1. This is an appeal by five persons, Jumman Bepari, Tasaddak. Hossain alias Bachu Mia, Mahammad Kurban Hossain, Tilla Mahmud Khan and E. St. C. Moss who have been convicted by the learned Additional Sessions Judge of Dacca sitting with a jury under Section 46 of the Bengal Excise Act read with Section 120B Indian Penal Code, and sentenced to various terms of imprisonment and fine.
2. The case for the prosecution briefly is that the accused Moss who was a Sergeant in the Railway Police at Dacca went down to Calcutta ostensibly because his wife was ill but substantially in order to arrange for smuggling cocaine from Calcutta to Dacca and for that purpose he engaged in a conspiracy with the four other accused Bachu Mia, Kurban Hossain, Tilla Mahmud Khan and Jumman Bepari. In pursuance of this conspiracy one Kalu Mia who was a servant of the accused Moss set out for Dacca from Calcutta with a box which contained a quantity of cocaine. Bachu Mia who is one of the appellants went with him is the same train. When they arrived at a station called Tezgaon which is at a short distance from Dacca on the order of Bachu Mia, Kalu got down from the train. Their movements were observed by one Azizar Rahaman, who is an Excise Sub-Inspector. The box at Tezgaon was made over to one Jumman to be taken in a ghary. Jumman in whose possession the box was, was arrested at Tezgaon and the box was taken to the Station Master's room. There it was searched and a packet of cocaine was found in it which was placed on a table in the room. While the Excise Sub-Inspector proceeded to write the names of the witnesses a man snatched up the packet of cocaine and ran away. On these facts the accused were charged with committing an offence under Section 46 of the Bengal Excise Act read with Section 120B, I.P.C. and were convicted as stated before.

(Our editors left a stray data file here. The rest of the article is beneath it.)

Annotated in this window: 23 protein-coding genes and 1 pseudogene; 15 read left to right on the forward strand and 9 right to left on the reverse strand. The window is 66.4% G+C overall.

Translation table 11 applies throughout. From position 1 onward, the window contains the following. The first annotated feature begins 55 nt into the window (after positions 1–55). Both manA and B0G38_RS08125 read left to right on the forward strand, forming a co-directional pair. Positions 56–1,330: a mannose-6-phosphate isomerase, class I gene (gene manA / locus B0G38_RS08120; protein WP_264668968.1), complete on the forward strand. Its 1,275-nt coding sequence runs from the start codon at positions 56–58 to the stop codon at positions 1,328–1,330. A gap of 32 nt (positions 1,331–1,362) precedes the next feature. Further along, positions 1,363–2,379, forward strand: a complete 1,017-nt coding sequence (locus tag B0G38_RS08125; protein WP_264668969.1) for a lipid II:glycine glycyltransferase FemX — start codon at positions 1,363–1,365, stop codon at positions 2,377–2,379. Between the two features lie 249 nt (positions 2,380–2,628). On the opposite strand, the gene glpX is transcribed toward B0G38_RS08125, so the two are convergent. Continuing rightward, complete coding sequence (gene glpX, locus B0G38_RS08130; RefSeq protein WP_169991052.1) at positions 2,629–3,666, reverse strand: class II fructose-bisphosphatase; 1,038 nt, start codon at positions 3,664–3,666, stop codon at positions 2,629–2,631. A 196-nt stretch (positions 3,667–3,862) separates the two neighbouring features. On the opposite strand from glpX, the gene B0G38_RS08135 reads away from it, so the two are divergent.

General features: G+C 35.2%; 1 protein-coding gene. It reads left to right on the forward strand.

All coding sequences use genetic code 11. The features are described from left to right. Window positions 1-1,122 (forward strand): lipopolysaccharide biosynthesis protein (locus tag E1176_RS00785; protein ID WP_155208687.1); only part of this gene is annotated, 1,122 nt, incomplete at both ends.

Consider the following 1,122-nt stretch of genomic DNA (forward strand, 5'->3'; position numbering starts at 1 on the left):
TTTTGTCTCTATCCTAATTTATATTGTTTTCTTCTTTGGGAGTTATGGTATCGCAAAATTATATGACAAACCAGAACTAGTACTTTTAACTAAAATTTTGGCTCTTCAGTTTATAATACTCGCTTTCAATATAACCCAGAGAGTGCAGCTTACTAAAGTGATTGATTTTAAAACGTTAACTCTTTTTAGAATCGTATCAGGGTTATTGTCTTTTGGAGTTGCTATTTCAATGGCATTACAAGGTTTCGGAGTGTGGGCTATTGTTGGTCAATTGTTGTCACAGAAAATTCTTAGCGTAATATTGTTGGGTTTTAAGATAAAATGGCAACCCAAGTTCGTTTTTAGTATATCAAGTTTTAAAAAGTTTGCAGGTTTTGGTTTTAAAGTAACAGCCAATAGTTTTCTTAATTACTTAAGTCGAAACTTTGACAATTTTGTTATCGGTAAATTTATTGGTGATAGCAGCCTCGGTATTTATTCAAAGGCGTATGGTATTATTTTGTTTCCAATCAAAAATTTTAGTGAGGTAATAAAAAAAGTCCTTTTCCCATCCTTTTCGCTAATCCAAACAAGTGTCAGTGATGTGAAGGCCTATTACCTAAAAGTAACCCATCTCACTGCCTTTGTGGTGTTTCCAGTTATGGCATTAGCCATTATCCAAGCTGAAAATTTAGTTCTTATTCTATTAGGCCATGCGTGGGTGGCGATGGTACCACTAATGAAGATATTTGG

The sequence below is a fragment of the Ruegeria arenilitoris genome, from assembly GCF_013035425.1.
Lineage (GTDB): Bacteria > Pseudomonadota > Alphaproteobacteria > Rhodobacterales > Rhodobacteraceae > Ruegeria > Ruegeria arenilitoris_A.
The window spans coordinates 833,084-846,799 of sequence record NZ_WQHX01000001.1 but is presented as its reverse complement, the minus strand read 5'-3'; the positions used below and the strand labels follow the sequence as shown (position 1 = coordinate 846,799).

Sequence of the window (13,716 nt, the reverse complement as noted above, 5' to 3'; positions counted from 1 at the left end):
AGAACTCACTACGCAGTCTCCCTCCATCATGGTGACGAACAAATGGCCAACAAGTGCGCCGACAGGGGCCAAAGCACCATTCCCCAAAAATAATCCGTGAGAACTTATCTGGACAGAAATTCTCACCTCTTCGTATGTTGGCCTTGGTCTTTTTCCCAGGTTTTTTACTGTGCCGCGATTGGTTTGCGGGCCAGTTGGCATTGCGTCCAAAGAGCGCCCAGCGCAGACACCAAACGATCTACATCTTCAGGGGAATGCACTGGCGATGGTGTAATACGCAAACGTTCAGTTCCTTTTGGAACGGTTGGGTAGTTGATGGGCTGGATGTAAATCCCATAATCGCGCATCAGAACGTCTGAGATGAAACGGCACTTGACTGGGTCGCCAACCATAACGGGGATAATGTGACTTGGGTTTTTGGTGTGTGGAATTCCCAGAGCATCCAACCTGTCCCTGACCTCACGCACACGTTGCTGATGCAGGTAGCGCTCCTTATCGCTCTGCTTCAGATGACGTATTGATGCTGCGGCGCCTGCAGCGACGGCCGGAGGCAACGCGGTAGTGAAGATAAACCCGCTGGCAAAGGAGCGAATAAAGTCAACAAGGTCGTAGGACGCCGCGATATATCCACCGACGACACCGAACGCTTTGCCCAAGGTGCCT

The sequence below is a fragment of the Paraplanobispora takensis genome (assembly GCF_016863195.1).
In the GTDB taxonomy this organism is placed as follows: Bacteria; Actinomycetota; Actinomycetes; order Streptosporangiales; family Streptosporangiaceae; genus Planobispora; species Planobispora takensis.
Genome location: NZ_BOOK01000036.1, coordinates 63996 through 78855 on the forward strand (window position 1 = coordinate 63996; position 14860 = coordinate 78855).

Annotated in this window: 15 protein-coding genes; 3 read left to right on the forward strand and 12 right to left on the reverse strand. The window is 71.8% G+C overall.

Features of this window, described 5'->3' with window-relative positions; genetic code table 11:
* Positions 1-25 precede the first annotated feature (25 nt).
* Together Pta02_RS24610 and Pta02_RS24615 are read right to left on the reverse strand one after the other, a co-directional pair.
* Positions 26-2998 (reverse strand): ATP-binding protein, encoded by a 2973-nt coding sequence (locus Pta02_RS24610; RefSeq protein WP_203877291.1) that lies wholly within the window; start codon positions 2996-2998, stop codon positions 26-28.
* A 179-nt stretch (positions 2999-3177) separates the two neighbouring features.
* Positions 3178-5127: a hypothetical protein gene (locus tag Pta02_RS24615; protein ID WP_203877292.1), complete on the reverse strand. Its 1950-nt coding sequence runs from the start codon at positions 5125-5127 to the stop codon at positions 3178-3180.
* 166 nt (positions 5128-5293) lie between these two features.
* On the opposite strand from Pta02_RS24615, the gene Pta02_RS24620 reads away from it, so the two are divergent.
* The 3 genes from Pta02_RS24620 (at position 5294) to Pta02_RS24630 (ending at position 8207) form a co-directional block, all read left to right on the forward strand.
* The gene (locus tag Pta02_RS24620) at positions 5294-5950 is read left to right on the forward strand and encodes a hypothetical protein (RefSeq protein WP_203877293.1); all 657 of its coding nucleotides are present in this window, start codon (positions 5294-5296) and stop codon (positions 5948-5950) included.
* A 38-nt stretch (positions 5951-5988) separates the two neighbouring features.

3. Mr. Pugh who appeals for the appellants has raised a number of objections to the charge of the learned Additional Sessions Judge to the Jury. It is unnecessary to deal with all the points which Mr. Pugh has raised because two of them are fatal to the trial. Mr. Pugh's first argument is that the Judge has not explained the law to the jury or rather that he has not set out in his charge how he has explained the law and, therefore, this Court is not in a position to say whether he has or has not correctly explained the law to the jury. In dealing with this point the learned Judge observed as follows : 'Section 46, Excise Act, and Section 120B, Indian Penal Code, read and explained to the jury.' This is all. Obviously it is impossible for this Court to determine from these words whether the law was or was not correctly explained. Mr. Pugh further contends that it is obvious that the law has not been properly explained because the learned Judge does not even know how to correctly draw up a charge under Section 120B and that he could not have convicted the accused of an offence under Section 46 of the Bengal Excise Act read with Section 120B, Indian Penal Code.